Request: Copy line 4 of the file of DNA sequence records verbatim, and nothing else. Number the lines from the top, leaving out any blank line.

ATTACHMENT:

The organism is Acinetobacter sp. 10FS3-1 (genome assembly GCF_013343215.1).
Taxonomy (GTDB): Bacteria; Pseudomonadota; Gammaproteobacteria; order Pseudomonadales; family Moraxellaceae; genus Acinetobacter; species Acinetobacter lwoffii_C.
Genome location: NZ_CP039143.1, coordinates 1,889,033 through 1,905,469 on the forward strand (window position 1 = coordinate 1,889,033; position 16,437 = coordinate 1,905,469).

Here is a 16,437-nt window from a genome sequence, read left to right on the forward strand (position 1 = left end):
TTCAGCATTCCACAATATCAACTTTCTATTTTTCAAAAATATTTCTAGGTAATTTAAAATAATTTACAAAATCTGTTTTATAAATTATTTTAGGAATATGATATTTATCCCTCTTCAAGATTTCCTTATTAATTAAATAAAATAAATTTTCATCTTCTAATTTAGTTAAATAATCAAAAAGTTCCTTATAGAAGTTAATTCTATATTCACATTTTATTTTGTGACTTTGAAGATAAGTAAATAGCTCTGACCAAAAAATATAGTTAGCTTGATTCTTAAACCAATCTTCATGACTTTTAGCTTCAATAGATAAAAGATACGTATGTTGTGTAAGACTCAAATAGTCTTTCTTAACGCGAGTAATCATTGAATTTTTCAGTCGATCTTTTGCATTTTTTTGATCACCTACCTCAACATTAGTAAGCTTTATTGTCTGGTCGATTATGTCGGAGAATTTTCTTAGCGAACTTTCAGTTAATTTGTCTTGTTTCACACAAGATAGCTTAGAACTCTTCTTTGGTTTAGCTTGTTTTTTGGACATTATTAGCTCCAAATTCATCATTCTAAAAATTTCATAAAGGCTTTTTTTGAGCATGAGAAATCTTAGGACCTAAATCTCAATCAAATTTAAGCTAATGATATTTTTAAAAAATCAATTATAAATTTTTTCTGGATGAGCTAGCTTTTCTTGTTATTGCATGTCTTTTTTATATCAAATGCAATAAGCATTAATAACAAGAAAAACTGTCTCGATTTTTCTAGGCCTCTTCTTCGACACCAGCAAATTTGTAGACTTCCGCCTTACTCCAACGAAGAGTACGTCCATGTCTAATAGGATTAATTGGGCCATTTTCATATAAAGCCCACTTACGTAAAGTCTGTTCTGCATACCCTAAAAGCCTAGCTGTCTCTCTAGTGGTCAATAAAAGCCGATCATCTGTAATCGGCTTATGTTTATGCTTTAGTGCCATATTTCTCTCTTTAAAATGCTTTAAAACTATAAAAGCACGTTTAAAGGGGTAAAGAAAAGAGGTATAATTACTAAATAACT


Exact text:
Here is a 16,437-nt window from a genome sequence, read left to right on the forward strand (position 1 = left end):